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‘Typha’ Grass Major Cause Of Flooding In Jigawa – NGO

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The Komadugu-Yobe Basin Development Initiative has identified “typha” grass as a major cause of flooding in Marma, Zagari and Gubusun communities located along the stretch of Hadejia River in Kirikasamma Local Government Area of Jigawa.

Its chairman, Alhaji Abdullahi Birniwa, made the disclosure in an interview with the News Agency of Nigeria (NAN) on Tuesday in Marma.

‘typha” grass

The NGO, whose objectives include finding solutions to the problems of wetland areas, operates in Yobe, Jigawa and Bauchi states.

According to Birniwa, manual removal of the grass that usually blocks part of the river in the area was the only option left, following the suspension of dredging activities in the area by the Chad Basin Development Authority.

“Now that the agency has suspended dredging of the Hadejia River, the only way to prevent a repeat of the 2018 devastating flood in these areas is to remove the grass manually using farm implements.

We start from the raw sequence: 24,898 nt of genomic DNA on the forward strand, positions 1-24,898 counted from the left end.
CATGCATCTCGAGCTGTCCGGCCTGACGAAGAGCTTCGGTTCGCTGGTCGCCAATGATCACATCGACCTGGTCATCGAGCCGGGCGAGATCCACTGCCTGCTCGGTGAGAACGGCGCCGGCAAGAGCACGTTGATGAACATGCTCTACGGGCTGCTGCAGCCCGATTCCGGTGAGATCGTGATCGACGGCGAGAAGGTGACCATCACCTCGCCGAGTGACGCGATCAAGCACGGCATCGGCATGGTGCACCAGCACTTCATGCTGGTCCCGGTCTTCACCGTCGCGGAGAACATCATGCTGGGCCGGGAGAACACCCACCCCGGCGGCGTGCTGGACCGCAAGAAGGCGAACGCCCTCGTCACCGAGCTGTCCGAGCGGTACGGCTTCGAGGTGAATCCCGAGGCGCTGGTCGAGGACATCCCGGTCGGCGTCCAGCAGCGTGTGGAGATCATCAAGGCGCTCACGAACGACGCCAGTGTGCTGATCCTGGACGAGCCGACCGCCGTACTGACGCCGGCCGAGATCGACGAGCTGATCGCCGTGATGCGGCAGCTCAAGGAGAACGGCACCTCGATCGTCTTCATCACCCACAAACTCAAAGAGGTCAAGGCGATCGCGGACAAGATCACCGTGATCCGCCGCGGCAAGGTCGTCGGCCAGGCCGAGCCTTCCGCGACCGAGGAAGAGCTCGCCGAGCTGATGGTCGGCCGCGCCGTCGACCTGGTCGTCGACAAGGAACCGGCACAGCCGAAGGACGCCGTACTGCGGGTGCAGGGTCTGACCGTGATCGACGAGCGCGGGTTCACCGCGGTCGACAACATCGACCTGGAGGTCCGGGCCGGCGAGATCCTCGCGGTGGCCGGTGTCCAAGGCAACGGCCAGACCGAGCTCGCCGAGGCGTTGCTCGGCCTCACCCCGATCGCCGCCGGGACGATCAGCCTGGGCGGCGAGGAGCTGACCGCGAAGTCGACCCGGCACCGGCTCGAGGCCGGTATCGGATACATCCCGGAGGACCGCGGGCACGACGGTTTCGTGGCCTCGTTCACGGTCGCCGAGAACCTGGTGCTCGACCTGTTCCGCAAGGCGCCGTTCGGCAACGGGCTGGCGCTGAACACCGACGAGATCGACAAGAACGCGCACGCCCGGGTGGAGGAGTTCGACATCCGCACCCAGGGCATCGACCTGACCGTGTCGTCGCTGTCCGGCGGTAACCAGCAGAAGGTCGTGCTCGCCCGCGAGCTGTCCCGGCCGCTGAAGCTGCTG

“The dredging began at Gabarwa in Yobe in 2018. As soon as the machines arrived Marma, water levels became high, forcing the engineers to suspend operation to avoid damaging the heavy equipment,” Birniwa said.

The chairman said the NGO in collaboration with the council and the District Head of Marma, Alhaji Haruna Adamu, have mobilised over 3,000 youths in Marma, Zagari and Gubusun areas to remove the weeds.

He noted that typha grass was a menace in the area as it has blocked the waterways, invaded farmlands and decreased water output.

Efforts to speak with officials of the Chad Basin Development Authority proved abortive as the agency does not have an office in Jigawa.

When contacted, the spokesman of Kirikasamma LGA, Alhaji Sanusi Doro, said the council had released N300,000 as allowances to the youths who took part in the ongoing communal labour.

He noted that the council chairman, Alhaji Salisu Kubayo, personally participated in clearing the weeds in the areas to avert flooding.

“These areas produce rice three times in a year; therefore, we have to do everything possible to protect the means of livelihood of our people,” Doro said.

He appealed to the Chad Basin Development Authority to return to site and continue dredging activities as soon as the water levels became low.

 

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